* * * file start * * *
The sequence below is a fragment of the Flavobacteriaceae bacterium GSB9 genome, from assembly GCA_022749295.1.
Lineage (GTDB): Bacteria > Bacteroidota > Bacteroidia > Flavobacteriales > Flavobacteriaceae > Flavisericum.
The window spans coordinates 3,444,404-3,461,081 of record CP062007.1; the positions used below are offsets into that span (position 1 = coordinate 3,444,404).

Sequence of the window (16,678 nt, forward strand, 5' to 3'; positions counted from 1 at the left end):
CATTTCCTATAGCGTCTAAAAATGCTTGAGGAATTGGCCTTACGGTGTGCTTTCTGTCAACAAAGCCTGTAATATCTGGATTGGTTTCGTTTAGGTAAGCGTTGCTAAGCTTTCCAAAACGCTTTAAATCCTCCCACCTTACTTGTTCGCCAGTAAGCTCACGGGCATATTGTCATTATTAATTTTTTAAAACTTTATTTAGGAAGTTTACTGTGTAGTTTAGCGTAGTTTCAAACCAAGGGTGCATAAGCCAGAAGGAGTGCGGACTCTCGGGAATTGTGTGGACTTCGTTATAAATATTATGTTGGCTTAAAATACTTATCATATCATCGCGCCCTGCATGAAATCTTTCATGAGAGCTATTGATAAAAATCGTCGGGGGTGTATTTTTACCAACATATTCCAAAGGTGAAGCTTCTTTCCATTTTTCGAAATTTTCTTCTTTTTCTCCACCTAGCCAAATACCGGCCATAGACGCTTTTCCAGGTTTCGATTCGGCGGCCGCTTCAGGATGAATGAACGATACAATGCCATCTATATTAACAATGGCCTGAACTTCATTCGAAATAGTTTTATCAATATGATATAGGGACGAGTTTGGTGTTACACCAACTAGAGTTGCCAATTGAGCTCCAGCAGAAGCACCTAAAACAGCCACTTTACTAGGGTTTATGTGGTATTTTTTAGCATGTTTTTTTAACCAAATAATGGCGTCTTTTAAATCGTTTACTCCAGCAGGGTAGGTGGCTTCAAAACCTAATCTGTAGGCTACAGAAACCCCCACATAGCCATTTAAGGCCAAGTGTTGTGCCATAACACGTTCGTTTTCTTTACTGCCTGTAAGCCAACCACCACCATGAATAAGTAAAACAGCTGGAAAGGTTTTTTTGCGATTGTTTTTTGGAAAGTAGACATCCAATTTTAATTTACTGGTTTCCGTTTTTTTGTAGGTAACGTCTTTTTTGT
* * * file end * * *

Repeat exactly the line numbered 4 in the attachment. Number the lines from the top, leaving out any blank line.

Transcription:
Sequence of the window (16,678 nt, forward strand, 5' to 3'; positions counted from 1 at the left end):